Sunday, 6 March 2011

The Heretic ***

Having not been to the Royal Court before it would be remiss if I didn’t mention how pleasant the space is before I begin a thorough review of the show. Although I’m not sure any other space could pull off the brown décor it suited the theatre well and the seats were easily some of the most comfortable I have endured. Well done, Royal Court. But should I say well done, Heretic? I’m not as convinced.
There are a number of things that are deserving of praise. The cast is, at least on paper, very capable. Juliet Stevenson and James Fleet are standing out here as well as Lydia Wilson who gave a terrific performance in the recent Blasted at the Lyric Hammersmith. The other cast members are less well known but are just as capable and suited to their roles, particularly Geoff, played by Adrian Hood. I wasn’t a big fan of Johnny Flynn as Ben, however, as he seemed a bit too extreme. A bit too much of a characterisation that didn’t take into account the conflicts within the character and in his more emotional scenes I didn’t feel any form of compassion for him at all, which is clearly not a good thing.
The larger names were clearly looked on to lead the rest of the cast and they certainly tried but as with all of the characters there was something missing, something that didn’t work.

This problem is hard to define. It’s as if they have all developed a character but have not done so with any guidance from anyone privy to the group development. The result is that they have all fallen into the trap of stereotyping the character, making them very wooden in the process. They are all undoubtedly the characters they are meant to be but they do not fit together and they do not fit the show. The relationships between them, especially the two senior cast members, should have been a lot more fully developed than they were. There were so many nuances that would have developed over the years they had known each other and they could have played the audience very well regarding the question of Phoebe’s parentage. With no father present and Kevin being Diane’s only known partner it raises a possible dimension that was completely ignored.
For me, the blame for this lack of unity falls on the shoulders of Jeremy Herrin, the director. Ensuring the cast works in harmony with each other and the script and the chosen major ideas is the main job the director has and I think this has been missed or ignored. The script still shines through but it seems as if the characters on stage are doing the bare minimum to bring it out, letting it do all the work and going through the motions of their jobs as actors as opposed to the events that inform and inflict their characters.
The script is obviously terrific. From the beginning it is witty and laugh out loud funny, delighting in linguistic twists that remind me of a Tom Stoppard play. The situations it develops are equally hilarious while balancing it with tension. I have often and will often refer to balance being the hallmark of greatness in art in any form and this script is a good example of balance. The scene where Diane is facing disciplinary action on mental health grounds is made both hilarious and tragic with the introduction of Maude, a colleague’s soft toy polar bear. The scene was my favourite in the production, with Juliet Stevenson bringing Maude in with so many inferences and implications that I couldn’t help laughing at her.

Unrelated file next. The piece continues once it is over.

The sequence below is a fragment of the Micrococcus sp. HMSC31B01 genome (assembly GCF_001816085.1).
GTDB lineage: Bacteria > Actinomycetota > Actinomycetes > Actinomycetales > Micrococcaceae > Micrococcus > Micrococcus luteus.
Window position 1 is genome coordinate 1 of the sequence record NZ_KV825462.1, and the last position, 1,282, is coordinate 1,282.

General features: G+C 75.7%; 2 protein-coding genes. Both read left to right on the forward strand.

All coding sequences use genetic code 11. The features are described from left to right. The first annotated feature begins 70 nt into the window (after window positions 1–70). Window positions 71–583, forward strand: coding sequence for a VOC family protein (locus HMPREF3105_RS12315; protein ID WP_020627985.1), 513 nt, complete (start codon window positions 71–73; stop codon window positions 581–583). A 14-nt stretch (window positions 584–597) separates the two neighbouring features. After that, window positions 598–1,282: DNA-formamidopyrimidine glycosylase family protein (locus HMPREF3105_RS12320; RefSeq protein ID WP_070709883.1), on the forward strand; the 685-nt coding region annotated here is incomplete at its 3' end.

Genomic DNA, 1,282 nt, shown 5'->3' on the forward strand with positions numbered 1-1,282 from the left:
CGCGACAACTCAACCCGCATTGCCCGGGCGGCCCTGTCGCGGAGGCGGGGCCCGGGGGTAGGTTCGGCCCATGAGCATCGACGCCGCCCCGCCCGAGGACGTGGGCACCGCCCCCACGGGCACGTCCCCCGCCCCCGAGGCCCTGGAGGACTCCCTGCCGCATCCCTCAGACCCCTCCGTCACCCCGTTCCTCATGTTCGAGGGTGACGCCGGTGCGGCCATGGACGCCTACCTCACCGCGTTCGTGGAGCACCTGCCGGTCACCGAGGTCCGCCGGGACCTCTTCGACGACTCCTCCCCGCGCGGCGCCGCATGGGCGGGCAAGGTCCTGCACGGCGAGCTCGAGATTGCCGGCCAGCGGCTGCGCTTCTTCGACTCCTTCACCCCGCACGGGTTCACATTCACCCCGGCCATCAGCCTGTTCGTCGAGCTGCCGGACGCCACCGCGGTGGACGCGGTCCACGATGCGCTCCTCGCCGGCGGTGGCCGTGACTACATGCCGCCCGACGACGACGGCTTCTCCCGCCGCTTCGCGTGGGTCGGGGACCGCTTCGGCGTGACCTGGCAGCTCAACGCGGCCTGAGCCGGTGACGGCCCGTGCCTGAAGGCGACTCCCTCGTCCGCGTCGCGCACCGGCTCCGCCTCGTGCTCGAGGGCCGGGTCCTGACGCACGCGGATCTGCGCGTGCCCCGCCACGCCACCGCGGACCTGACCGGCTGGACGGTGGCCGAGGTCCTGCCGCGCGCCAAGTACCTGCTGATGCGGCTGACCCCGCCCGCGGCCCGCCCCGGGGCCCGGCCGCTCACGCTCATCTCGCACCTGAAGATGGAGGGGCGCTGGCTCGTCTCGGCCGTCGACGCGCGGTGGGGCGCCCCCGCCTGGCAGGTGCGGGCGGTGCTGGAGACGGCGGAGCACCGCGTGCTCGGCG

My only criticisms of the script would be the short final act that doesn’t tie up any of the loose ends and is completely out of the blue, not really justifying itself within what is a generally superb plot. I felt as if more explanation was needed, particularly of the militia behind the death threats and the character of Geoff but since there was no explanation forthcoming I suppose we must be left to our own devices on that one.
Note to self, add Outstanding New Script award to the Tipsy Hippo Theatre Awards.
The technical aspects of the show were strong. The scene changes were swift and well executed, the strobe lighting accompanying the arrival of the helicopter was particularly dramatic and the following scene was subtly and effectively staged. The show does also involve music in the form of a song written by the Ben character and performed with his acoustic guitar. It is a scene well played and has a good effect. Its reprise via recording in the dramatic helicopter scene change was not so well suited and I would have avoided that.
The small amount of fighting towards the end was, I feel, characteristic of the whole show. It was just badly put together. It was obvious not only that when Phoebe was punching her mother that she wasn’t doing so very hard at all, but also that when Diane fell she was blatantly falling to where she had been shown to, falling slowly and softly, breaking her fall almost before she even began. Not only that but when she was hit with a wine bottle it was clear that it was plastic. With things like that, if you’re not going to do it well then don’t do it. The audience won’t buy in to shoddily constructed realities no matter how good the script is and although the script was very good indeed, the characters and the production weren’t up to the same standard.

Written by Richard Bean; Directed by Jeremy Herrin; at the Royal Court; Starring Juliet Stevenson, James Fleet, Lydia Wilson, Johnny Flynn, Adrian Hood and Leah Whitaker; Runs from 4 Feb 11 - 19 Mar 11.

John Ord (05/03/2011)

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